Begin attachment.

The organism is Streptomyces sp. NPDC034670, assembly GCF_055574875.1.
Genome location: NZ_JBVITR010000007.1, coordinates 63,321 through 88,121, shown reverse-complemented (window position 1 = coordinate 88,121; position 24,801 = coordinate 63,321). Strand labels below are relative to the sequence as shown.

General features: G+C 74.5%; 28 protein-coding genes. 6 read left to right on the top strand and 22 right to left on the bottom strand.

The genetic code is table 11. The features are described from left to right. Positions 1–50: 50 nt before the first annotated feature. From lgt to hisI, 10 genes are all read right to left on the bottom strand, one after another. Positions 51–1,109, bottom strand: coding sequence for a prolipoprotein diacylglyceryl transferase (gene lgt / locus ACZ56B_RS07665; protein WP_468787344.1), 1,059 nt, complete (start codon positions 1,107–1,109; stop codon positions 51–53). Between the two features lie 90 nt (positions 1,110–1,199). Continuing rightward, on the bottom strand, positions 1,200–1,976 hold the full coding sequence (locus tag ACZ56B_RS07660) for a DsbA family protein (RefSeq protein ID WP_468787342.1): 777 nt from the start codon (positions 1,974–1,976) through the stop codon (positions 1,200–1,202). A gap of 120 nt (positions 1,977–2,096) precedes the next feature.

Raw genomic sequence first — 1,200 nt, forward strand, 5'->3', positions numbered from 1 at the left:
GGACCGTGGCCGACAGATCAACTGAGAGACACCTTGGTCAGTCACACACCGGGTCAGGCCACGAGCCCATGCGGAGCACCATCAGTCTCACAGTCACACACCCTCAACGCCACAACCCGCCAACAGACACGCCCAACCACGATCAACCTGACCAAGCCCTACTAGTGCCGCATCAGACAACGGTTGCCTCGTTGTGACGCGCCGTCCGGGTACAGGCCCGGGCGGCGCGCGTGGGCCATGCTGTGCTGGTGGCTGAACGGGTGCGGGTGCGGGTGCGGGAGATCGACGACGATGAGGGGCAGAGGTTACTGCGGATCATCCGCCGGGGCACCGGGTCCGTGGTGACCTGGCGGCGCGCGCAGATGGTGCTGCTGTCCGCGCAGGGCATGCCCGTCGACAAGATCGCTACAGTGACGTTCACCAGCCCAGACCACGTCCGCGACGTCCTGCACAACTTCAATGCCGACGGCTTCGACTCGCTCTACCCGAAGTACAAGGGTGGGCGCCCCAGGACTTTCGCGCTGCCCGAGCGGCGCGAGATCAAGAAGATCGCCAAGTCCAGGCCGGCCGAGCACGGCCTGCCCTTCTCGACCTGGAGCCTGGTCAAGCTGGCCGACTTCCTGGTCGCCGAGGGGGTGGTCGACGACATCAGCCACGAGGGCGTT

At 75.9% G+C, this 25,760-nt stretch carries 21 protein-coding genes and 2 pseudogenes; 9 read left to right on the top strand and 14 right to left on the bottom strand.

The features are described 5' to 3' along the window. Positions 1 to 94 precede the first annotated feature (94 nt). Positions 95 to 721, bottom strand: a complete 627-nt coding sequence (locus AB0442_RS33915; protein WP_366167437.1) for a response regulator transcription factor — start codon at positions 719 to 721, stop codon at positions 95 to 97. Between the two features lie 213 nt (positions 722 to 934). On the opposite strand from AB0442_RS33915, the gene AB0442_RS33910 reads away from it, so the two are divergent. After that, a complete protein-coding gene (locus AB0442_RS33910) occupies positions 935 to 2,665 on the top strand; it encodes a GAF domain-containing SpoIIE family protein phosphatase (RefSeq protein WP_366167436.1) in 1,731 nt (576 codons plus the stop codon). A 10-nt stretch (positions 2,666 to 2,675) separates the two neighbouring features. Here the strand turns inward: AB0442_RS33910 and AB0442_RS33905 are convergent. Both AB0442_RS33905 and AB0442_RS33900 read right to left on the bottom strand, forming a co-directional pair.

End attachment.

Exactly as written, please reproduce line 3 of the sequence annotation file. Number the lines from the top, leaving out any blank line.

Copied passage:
General features: G+C 74.5%; 28 protein-coding genes. 6 read left to right on the top strand and 22 right to left on the bottom strand.